Data Centres Ireland

ADAM DARGAN, Residential Researcher, Construction Information Services, details key trends in residential building activity in the past 12 months and analyses applications granted for indications of what residential construction activity there may be in the coming year.



Over the past 12 months, the residential sector in Ireland has witnessed a slight slowdown across all facets of the planning and construction cycles. Even though the country is still in the middle of a severe housing crisis, the delivery target of new units to market, for either purchase or rent, has remained well below what the government is committing to deliver.

There has been a consistent trend in the volume of planning applications being lodged month on month for scheme housing and apartment developments over the past 12 months, albeit with a slight drop in August 2022.

Regarding planning approvals on residential applications, CIS has witnessed again consistent volumes of residential applications being approved, with a peak in volumes in June 2022. However, as part of weekly planning appeal monitoring, we have observed significant delays in appeal decisions being made by An Bord Pleanála, which is impacting the progression of substantial volumes of projects. The lodging of judicial reviews in relation to Strategic Housing Development (SHD) applications has also resulted in delays in the progression of large-scale housing developments and student accommodation projects. With the conclusion of the SHD process in late 2021, it is undetermined if its successor, Large-Scale Residential Development (LSRD) applications, will prove to be a catalyst for construction uptake in the sector.

Activity on the ground remains consistent, though, with circa 2,000 units on average starting on site each month, be it new developments or new phases within existing ongoing sites. However, supply is significantly outweighed by demand, whether in the private rental market or the purchasing of new properties. The lockdown of the sector in Q1 2021, as a result of Covid-19, was followed by a real bounce in activity levels from Q2 2021 onwards, when the industry reopened.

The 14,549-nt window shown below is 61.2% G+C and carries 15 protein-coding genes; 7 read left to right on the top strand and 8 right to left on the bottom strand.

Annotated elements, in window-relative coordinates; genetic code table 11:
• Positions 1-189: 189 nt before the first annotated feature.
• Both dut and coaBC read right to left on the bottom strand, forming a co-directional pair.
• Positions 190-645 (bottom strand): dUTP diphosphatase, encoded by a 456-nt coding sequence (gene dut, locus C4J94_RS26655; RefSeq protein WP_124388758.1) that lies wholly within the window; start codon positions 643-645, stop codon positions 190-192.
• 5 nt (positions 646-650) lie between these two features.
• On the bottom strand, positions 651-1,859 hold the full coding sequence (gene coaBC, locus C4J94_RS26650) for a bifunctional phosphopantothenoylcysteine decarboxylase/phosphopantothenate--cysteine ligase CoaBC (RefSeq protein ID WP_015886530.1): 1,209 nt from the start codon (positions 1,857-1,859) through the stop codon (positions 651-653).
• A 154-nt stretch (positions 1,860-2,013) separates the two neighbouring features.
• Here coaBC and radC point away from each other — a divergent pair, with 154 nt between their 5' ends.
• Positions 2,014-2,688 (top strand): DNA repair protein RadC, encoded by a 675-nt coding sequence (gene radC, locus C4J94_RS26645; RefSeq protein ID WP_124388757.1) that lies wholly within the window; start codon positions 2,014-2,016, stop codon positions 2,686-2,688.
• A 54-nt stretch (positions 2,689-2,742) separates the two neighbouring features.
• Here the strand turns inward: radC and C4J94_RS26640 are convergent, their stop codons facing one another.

Courtesy of Construction Information Services
The €1.15bn, 2,527-unit Belcamp Hall development, Malahide, planning submitted by Gannon Homes Limited. Image courtesy of Digital Dimensions.

Plans submitted

In the 12 months to July 2022, over 86,000 residential units were submitted for planning, with the largest region (Leinster) having over 67,000 units and the smallest region (Ulster) having just over 1,000 units. The number of plans submitted per month peaked in December 2021. The next busiest month was March of this year. The highest aggregate value of total projects peaked at €4bn. As the programme of SHDs came to a close in late 2021, there was a sharp rise in plans for SHDs in the preceding months. In fact, SHD applications continued to be lodged with An Bord Pleanála well into August 2022. From a broader perspective, there seems to be continuity in the number of projects being proposed in the past year. This would indicate that despite all recent challenges for the construction industry, sentiments for future developments have not been dampened.

The largest project lodged for planning in the past 12 months was within the Fingal County Council area. The project for Gannon Homes Limited proposes over 2,500 units in Malahide Road, Dublin 17. The project designed by Wilson Architecture and Conroy Crowe Kelly comprises circa 2,000 apartments (558 of which are build-to-rent units) and almost 500 houses. Other elements planned include 18 retail units, cafés, restaurants and childcare facilities. A decision is expected in Q4 2022.

Plans approved

Over the past 12 months, over 43,000 units were granted planning permission. With the largest region (Leinster) having over 29,000 units and the smallest region (Ulster), 560 units.

There has been a stable number of projects being granted in the past year. This again implies that there is a sentiment in the market that there are still potential profits in development in the near future.